The star of Charlotte Bronte’s Jane Eyre (1847) has strong feminist leanings that come out in various ways — including her pride in being smart, her need to work, and her insistence that she be an equal in marriage.

Helen in Anne Bronte’s The Tenant of Wildfell Hall (1848) courageously leaves her abusive/alcoholic husband to save both her son and her own self-worth. It’s a novel so feminist that Anne’s not-quite-as-feminist sister Charlotte unfortunately helped prevent wider distribution of it after Anne’s death.

Of course, many of the 19th century’s male critics and readers slammed works that dared depict women as equal to men. Undoubtedly one of the reasons fewer women back then tried to write novels — and a number of those who did write them used male or gender-neutral aliases.

Another author with a George pseudonym, George Eliot (born Mary Ann Evans), created a number of strong women — including lay preacher Dinah Morris of Adam Bede (1859). And Eliot lamented the second-class citizenry of female characters in novels such as The Mill on the Floss (1860), in which Maggie Tulliver’s less-brainy brother is treated much better than her by their parents and society as a whole.

Jo March, who thirsts to be a writer, is another nonstereotypical 19th-century female — in Louisa May Alcott’s 1869 novel Little Women.

And Kate Chopin’s The Awakening (1899) depicts Edna Pontellier’s memorable rebellion against her constricted role as a wife and mother.

Can 1900 be considered the last year of the 19th century? If so, Colette’s Claudine at School belongs in this discussion with its assertive, mischievous, hilarious protagonist.

Some male novelists of the 1800s also created female protagonists who didn’t act like stereotypical women of their time. Examples include Jeanie Deans in Sir Walter Scott’s The Heart of Midlothian (1818), Judith Hutter of James Fenimore Cooper’s The Deerslayer (1841), Becky Sharp of William Thackeray’s Vanity Fair (1847), Hester Prynne of Nathaniel Hawthorne’s The Scarlet Letter (1850), Marian Halcombe of Wilkie Collins’ The Woman in White (1859), the title character in Thomas Hardy’s The Hand of Ethelberta (1876), journalist Henrietta Stackpole in Henry James’ The Portrait of a Lady (1881), and the martyred protagonist in Mark Twain’s historical novel Personal Recollections of Joan of Arc (1896).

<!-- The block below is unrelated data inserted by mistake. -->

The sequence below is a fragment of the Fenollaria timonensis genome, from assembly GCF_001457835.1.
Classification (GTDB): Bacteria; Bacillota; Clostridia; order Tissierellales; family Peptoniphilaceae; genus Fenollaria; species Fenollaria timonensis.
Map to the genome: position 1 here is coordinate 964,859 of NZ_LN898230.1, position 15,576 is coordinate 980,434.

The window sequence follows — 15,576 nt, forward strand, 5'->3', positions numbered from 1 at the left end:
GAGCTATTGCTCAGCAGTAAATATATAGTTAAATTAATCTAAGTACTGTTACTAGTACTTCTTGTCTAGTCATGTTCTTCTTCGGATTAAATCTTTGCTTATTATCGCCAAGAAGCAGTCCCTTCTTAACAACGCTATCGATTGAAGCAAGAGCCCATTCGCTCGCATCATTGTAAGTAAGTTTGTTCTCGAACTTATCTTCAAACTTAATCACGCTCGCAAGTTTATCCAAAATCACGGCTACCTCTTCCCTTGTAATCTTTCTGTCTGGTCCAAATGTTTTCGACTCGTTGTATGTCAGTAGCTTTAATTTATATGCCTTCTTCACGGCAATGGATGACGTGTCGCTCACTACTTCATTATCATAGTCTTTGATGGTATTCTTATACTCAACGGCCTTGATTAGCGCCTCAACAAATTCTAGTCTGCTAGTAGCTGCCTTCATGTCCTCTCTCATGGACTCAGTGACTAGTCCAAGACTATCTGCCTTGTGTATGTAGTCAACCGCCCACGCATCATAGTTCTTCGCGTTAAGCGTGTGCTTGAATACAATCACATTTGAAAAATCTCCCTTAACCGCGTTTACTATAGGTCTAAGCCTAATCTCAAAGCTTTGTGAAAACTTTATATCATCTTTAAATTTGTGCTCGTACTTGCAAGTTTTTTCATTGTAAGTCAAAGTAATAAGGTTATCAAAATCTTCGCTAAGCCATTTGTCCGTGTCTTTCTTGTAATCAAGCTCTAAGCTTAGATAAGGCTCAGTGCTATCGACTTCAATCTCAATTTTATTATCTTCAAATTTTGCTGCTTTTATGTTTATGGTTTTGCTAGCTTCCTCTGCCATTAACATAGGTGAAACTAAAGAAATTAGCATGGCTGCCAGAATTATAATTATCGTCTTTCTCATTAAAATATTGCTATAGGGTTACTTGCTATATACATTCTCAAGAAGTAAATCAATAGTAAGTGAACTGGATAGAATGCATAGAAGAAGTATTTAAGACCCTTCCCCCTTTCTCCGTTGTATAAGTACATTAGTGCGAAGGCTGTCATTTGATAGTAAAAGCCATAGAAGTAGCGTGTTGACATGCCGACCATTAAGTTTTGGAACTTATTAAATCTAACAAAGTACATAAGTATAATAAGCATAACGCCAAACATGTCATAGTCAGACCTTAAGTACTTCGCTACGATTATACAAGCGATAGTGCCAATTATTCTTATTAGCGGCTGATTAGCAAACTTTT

Of course, there were also strong women in pre-1800s novels, with just two examples being the very different stars of Daniel Defoe’s Moll Flanders (1722) and Frances Burney’s Evelina (1778). Moll has a tougher exterior than Evelina, but the latter protagonist also has lots of inner strength.

Your favorite 19th-century novels with strong women?

In keeping with this post’s feminist theme, here’s a live performance of The Cranberries’ “Free to Decide.”

Because of a National Society of Newspaper Columnists conference I’ll be attending, I won’t be posting a book piece next Sunday, June 10. But I’ll respond to comments when I can. 🙂 Back with a new piece on June 17!

My 2017 literary-trivia book is described and can be purchased here: Fascinating Facts About Famous Fiction Authors and the Greatest Novels of All Time.

In addition to this weekly blog, I write the award-winning “Montclairvoyant” topical-humor column for The latest weekly piece — which discusses a high-school amphitheater now too small for graduations — is here.

Later-in-Life Love in Literature

Many of literature’s memorable romances — whether happy or ill-fated — are between young or relatively young characters. Think Persuasion, Pride and Prejudice, Wuthering Heights, Madame Bovary, Anna Karenina, Doctor Zhivago, Gone With the Wind, A Time to Love and a Time to Die, A Walk to Remember, and various other novels.

Then there are fiction’s not-as-frequent romances that begin when the couples are older, which will be the subject of today’s blog post. Those single, divorced, or widowed characters may not be as hormonally driven or as beautiful or handsome as younger lovers in literature, but their stories can be quite compelling. They’re often more mature and interesting than their youthful counterparts, and we may find ourselves seriously rooting for them as they try to surmount world-weariness and longer romantic odds for a chance at love.

In Jennifer Ryan’s excellent The Chilbury Ladies’ Choir, which I finished last week, one plot thread focuses on two middle-aged people in World War II England. One is Margaret Tilling, a respected widow (she takes over as the town’s choir leader, nurses wounded soldiers, and more) whose son is away fighting. The other is Colonel Mallard, a widowed officer assigned to stay in the Tilling son’s room. Will Margaret and Mallard fall in love?

Then there’s Gabriel Garcia Marquez’s Love in the Time of Cholera — in which Florentino and Fermina meet when young but, after their relationship is thwarted, Fermina ends up marrying another man. Florentino, though hardly chaste, waits for Fermina until her husband dies more than fifty years later and then tries to rekindle the romance. (The older versions of Florentino and Fermina are pictured in the photo with this blog post.)